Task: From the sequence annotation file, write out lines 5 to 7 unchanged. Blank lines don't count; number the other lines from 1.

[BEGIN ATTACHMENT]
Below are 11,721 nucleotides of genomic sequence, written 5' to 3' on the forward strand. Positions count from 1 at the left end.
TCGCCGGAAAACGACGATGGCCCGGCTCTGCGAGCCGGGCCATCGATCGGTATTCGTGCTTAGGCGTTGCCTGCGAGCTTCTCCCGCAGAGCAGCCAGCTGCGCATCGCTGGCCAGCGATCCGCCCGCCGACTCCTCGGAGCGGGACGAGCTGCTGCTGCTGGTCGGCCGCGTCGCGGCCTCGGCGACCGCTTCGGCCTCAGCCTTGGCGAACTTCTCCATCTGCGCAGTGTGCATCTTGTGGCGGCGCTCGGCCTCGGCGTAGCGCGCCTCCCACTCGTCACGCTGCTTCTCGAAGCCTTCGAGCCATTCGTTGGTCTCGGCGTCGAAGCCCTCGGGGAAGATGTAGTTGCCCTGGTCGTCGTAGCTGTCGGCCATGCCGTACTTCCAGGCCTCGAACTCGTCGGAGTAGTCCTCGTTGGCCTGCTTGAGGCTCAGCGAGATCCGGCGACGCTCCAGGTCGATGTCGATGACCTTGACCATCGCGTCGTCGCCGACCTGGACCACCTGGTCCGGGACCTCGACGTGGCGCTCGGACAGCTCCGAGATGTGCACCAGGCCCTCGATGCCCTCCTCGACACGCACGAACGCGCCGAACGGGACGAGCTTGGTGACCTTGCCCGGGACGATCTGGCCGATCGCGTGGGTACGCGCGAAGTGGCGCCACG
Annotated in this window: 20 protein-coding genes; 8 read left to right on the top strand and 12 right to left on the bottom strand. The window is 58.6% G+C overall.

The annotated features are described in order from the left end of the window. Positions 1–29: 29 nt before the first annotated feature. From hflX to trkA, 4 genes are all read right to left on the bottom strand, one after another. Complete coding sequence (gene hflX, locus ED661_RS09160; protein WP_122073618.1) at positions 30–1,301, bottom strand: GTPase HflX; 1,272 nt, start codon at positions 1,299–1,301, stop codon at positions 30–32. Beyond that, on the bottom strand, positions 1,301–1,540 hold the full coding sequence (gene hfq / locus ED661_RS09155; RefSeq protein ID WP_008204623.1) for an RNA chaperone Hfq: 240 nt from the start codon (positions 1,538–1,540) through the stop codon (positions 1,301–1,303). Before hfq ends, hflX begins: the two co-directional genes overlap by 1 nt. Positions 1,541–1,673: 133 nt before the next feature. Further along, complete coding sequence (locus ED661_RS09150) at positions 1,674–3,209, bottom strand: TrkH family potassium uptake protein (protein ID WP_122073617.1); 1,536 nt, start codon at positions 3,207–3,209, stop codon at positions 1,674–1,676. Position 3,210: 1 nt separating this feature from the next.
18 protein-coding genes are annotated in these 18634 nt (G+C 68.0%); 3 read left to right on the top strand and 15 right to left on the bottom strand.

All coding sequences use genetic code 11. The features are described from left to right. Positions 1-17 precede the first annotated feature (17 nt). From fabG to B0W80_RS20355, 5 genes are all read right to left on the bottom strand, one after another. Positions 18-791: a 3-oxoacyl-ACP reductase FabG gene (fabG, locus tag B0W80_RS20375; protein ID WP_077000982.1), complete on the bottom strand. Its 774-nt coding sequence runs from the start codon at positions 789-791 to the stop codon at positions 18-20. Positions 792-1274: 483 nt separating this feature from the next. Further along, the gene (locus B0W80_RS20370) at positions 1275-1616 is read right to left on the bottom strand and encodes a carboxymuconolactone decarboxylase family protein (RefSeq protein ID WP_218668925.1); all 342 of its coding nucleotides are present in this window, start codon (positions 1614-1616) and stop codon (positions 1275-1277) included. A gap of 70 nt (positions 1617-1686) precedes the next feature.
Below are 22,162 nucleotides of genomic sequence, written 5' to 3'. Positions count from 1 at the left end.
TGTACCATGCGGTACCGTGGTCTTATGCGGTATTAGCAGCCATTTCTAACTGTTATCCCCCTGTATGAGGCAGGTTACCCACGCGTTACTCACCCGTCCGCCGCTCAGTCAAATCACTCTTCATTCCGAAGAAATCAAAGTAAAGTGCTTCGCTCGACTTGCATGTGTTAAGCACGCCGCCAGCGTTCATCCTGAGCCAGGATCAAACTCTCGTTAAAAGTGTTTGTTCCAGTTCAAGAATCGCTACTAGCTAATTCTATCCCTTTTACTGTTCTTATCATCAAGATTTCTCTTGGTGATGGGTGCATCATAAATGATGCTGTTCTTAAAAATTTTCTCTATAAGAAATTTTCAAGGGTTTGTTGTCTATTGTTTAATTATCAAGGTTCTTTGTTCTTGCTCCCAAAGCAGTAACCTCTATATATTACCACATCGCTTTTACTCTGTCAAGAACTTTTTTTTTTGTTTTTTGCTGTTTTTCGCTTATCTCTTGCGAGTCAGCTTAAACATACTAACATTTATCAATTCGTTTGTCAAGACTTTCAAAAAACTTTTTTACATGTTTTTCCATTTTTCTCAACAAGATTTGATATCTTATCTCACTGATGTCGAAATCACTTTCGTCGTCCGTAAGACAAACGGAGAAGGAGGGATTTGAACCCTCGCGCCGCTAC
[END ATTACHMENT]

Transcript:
18 protein-coding genes are annotated in these 18634 nt (G+C 68.0%); 3 read left to right on the top strand and 15 right to left on the bottom strand.

All coding sequences use genetic code 11. The features are described from left to right. Positions 1-17 precede the first annotated feature (17 nt). From fabG to B0W80_RS20355, 5 genes are all read right to left on the bottom strand, one after another. Positions 18-791: a 3-oxoacyl-ACP reductase FabG gene (fabG, locus tag B0W80_RS20375; protein ID WP_077000982.1), complete on the bottom strand. Its 774-nt coding sequence runs from the start codon at positions 789-791 to the stop codon at positions 18-20. Positions 792-1274: 483 nt separating this feature from the next. Further along, the gene (locus B0W80_RS20370) at positions 1275-1616 is read right to left on the bottom strand and encodes a carboxymuconolactone decarboxylase family protein (RefSeq protein ID WP_218668925.1); all 342 of its coding nucleotides are present in this window, start codon (positions 1614-1616) and stop codon (positions 1275-1277) included. A gap of 70 nt (positions 1617-1686) precedes the next feature.
Below are 22,162 nucleotides of genomic sequence, written 5' to 3'. Positions count from 1 at the left end.